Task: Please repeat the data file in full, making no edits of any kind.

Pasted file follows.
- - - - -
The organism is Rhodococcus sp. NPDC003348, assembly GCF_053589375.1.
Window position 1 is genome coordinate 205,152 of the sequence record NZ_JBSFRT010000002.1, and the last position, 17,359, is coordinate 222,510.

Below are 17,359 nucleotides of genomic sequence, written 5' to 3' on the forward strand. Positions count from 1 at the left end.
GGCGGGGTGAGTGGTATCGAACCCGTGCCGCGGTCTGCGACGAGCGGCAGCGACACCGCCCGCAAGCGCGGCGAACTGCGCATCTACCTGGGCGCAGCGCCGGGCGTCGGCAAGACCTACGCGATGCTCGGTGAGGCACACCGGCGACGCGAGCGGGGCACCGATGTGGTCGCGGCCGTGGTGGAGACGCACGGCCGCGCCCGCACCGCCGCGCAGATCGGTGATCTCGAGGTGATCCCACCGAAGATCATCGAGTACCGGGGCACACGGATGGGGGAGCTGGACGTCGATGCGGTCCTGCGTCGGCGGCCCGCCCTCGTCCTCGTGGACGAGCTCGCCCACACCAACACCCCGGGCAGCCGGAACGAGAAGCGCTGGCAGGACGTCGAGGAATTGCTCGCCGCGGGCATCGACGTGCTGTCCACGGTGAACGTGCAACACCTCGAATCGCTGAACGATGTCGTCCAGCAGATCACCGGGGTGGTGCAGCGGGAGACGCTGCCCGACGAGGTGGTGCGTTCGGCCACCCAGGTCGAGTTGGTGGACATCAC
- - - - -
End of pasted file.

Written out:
The organism is Rhodococcus sp. NPDC003348, assembly GCF_053589375.1.
Window position 1 is genome coordinate 205,152 of the sequence record NZ_JBSFRT010000002.1, and the last position, 17,359, is coordinate 222,510.

Below are 17,359 nucleotides of genomic sequence, written 5' to 3' on the forward strand. Positions count from 1 at the left end.
GGCGGGGTGAGTGGTATCGAACCCGTGCCGCGGTCTGCGACGAGCGGCAGCGACACCGCCCGCAAGCGCGGCGAACTGCGCATCTACCTGGGCGCAGCGCCGGGCGTCGGCAAGACCTACGCGATGCTCGGTGAGGCACACCGGCGACGCGAGCGGGGCACCGATGTGGTCGCGGCCGTGGTGGAGACGCACGGCCGCGCCCGCACCGCCGCGCAGATCGGTGATCTCGAGGTGATCCCACCGAAGATCATCGAGTACCGGGGCACACGGATGGGGGAGCTGGACGTCGATGCGGTCCTGCGTCGGCGGCCCGCCCTCGTCCTCGTGGACGAGCTCGCCCACACCAACACCCCGGGCAGCCGGAACGAGAAGCGCTGGCAGGACGTCGAGGAATTGCTCGCCGCGGGCATCGACGTGCTGTCCACGGTGAACGTGCAACACCTCGAATCGCTGAACGATGTCGTCCAGCAGATCACCGGGGTGGTGCAGCGGGAGACGCTGCCCGACGAGGTGGTGCGTTCGGCCACCCAGGTCGAGTTGGTGGACATCAC